Do you have a million resumes in your database that are two years old or older? Does everyone in your firm have their own unique system for entering data? If you answered “yes” to one or both of the questions your firm is worth less to a potential buyer than if you had a defined system for entering data and keeping it updated.
Furthermore, if you answered affirmatively to one or both of the above I challenge you that you are losing tens of thousands per year in missed placements because you can not find the person in your own database that is a great fit for one of your openings!
Operational Systems and Metrics
If you are like many recruiting firm owners right now you are saying to yourself “WHAT operational systems and metrics?” Don’t beat yourself up! Most of us were never taught the right way to set these up. Most of us were never taught WHY these are so important in building a company with sustainable and predictable revenue streams.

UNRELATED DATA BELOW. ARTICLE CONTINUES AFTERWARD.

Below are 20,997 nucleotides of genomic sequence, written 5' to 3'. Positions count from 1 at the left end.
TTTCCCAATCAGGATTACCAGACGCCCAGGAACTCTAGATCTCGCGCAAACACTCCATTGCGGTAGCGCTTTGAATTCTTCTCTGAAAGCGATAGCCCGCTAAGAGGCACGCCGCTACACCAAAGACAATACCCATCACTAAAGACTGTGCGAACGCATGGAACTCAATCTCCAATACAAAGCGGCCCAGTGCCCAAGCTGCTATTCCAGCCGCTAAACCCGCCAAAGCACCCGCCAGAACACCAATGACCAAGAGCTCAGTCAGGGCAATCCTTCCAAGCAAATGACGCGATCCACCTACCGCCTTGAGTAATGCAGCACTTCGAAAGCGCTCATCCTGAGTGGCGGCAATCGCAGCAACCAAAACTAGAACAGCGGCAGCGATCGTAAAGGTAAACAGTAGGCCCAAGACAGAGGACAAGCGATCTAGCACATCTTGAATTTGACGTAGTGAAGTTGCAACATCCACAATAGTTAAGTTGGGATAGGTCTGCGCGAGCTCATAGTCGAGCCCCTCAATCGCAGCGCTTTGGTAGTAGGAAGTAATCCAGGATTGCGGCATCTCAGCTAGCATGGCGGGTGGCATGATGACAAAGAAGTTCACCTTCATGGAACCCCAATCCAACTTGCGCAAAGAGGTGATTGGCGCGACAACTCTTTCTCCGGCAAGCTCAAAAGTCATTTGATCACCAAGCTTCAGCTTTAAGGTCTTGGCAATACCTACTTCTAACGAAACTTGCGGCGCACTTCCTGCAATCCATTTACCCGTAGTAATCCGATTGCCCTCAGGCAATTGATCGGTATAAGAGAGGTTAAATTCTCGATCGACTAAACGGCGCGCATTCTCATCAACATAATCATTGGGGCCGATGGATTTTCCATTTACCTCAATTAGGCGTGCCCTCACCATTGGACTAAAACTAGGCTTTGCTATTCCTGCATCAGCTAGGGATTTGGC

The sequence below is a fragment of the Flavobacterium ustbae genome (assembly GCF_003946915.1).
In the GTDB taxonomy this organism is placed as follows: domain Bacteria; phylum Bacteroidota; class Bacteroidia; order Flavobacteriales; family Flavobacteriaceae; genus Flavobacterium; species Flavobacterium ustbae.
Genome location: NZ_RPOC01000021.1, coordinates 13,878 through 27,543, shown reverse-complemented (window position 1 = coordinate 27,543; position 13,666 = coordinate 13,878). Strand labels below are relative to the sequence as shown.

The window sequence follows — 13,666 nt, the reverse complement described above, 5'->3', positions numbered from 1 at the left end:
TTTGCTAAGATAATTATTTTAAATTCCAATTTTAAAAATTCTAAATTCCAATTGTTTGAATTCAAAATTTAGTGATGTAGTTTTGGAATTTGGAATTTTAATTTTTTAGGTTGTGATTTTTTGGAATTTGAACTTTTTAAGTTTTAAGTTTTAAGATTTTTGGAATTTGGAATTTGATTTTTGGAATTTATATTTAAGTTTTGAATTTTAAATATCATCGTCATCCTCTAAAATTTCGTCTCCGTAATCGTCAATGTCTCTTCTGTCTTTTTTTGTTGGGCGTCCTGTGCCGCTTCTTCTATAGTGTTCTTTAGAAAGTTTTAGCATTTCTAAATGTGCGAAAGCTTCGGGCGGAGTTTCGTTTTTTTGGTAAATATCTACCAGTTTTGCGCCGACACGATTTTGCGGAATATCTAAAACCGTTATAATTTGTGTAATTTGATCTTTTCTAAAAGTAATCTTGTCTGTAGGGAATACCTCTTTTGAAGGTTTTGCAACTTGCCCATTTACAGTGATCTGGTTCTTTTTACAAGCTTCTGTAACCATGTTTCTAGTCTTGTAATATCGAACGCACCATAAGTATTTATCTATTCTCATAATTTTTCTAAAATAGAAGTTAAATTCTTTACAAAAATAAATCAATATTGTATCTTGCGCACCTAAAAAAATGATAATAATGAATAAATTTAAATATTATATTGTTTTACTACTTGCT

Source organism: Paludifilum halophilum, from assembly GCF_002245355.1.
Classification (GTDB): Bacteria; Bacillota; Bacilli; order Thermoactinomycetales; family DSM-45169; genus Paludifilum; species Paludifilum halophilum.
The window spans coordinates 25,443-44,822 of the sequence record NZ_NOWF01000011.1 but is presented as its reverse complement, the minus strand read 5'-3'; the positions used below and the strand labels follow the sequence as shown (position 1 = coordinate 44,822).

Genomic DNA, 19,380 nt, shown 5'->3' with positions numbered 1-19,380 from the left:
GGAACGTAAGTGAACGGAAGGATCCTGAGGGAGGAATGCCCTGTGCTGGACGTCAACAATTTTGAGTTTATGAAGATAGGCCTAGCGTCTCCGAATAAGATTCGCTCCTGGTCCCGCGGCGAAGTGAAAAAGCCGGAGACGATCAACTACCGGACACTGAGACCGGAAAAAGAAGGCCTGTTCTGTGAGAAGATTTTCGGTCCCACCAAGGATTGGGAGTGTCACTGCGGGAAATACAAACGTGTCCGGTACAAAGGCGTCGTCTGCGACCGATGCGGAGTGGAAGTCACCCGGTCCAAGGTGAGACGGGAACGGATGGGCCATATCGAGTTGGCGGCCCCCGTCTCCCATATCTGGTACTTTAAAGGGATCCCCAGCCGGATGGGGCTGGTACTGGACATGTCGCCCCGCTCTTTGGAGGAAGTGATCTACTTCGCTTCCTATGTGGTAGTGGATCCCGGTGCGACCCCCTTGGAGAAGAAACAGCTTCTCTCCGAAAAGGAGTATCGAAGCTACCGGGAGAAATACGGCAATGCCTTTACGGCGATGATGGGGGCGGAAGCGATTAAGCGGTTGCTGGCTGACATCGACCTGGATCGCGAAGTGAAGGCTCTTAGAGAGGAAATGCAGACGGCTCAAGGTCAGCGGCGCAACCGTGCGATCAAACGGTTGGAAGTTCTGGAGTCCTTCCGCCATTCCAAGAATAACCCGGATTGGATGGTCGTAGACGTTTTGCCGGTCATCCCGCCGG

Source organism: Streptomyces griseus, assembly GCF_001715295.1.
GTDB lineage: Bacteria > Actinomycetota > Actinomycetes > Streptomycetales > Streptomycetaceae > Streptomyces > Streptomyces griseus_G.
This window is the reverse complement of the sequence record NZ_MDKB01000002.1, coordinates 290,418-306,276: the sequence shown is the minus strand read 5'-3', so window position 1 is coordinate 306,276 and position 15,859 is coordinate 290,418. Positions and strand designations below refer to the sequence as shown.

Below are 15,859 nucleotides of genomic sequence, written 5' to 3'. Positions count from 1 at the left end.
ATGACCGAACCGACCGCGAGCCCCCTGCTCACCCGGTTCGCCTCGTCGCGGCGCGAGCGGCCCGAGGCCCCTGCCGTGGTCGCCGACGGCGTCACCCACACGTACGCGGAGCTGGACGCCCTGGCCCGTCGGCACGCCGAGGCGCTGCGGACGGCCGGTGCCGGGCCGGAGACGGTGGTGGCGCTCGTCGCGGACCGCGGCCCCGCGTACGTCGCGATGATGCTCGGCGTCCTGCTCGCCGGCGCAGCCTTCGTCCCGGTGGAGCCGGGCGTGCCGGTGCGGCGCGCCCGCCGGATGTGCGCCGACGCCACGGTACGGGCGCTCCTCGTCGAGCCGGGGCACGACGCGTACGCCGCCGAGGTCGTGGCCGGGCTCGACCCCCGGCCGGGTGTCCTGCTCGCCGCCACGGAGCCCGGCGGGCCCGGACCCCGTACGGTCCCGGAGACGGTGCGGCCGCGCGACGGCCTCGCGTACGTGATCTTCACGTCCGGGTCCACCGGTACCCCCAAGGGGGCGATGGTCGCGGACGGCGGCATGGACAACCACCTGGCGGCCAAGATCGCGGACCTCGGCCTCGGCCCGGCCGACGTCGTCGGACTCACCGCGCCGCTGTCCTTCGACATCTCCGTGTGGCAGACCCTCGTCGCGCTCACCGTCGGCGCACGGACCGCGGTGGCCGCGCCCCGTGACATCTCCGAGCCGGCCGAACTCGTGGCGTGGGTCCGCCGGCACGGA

Furthermore, most of us make this business far too difficult for ourselves. We work far too hard on the wrong things and give too little effort to the areas that will produce revenue consistently. I have written many articles on this very topic that you can read at www.TheRecruiterCampus.com.
For the purpose of this article, you need documented business plans going back at least three years, preferably five or more. Buyers will want to review all of your key performance indicators (KPIs) on a yearly and quarterly basis so they know exactly what they would need to do as an owner to replicate and grow off of your success.
Additionally, you should have an employee manual (you can have a company like Paychex do one very inexpensively), a defined hiring system (as described in the second point above), a defined career path, employment agreements with non-competes, and you should have job descriptions for each title at your company at a minimum to satisfy this operations and metrics requirement.